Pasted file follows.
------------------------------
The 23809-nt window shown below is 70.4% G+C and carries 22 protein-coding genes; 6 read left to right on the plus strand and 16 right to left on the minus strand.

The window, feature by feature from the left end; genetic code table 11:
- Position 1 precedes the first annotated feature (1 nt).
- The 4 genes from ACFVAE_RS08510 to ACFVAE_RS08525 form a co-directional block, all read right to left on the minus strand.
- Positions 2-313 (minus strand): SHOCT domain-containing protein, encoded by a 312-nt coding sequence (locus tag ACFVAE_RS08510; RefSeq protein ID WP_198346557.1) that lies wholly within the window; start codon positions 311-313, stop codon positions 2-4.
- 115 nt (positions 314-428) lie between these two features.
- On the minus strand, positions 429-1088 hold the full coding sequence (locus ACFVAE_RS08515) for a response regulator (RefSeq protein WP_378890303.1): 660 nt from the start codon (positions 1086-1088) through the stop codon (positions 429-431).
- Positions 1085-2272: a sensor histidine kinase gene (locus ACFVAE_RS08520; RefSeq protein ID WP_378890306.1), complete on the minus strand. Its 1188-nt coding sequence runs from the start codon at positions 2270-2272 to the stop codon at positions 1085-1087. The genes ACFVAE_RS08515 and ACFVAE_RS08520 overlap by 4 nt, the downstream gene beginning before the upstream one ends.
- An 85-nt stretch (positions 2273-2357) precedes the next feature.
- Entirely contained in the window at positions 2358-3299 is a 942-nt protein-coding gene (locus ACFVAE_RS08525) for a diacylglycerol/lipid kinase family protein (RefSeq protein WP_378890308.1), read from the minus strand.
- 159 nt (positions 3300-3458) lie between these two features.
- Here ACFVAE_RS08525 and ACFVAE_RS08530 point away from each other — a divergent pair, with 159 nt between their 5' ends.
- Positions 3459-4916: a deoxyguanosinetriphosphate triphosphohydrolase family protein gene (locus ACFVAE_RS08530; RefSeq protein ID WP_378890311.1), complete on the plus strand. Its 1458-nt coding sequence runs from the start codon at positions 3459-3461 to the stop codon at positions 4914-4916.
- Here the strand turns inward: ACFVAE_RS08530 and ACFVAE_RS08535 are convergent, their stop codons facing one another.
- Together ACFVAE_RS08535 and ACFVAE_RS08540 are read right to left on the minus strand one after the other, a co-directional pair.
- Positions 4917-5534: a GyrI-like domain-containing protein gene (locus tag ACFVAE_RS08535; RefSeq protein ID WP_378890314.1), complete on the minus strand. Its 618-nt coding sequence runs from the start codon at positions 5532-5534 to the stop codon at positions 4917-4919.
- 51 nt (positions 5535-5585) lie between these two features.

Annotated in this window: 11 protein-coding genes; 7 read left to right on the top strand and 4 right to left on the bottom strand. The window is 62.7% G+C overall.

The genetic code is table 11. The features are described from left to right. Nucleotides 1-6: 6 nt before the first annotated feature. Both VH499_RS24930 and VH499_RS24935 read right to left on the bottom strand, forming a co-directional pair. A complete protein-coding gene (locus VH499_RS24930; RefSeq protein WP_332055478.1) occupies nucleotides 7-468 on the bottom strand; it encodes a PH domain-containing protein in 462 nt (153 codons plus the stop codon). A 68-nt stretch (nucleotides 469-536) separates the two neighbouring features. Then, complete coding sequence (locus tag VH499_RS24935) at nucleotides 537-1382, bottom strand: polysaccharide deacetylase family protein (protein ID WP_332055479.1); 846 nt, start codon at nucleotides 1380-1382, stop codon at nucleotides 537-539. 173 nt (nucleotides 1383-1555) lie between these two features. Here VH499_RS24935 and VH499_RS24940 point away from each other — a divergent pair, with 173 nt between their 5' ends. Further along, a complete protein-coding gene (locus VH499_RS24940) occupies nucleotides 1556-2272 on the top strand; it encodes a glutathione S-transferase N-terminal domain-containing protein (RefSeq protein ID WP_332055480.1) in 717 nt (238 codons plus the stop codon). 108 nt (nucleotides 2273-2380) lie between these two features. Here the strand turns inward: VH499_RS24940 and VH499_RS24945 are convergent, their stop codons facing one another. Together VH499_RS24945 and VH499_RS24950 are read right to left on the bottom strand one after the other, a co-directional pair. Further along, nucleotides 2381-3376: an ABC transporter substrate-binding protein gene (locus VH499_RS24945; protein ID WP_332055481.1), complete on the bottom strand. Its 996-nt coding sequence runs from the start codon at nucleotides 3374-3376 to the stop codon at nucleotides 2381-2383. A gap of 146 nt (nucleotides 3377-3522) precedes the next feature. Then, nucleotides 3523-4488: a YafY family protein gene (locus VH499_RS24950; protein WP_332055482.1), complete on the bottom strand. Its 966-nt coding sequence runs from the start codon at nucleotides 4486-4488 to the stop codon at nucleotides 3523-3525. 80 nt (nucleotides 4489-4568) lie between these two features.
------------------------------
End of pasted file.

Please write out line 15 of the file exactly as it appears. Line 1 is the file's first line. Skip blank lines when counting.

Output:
- Together ACFVAE_RS08535 and ACFVAE_RS08540 are read right to left on the minus strand one after the other, a co-directional pair.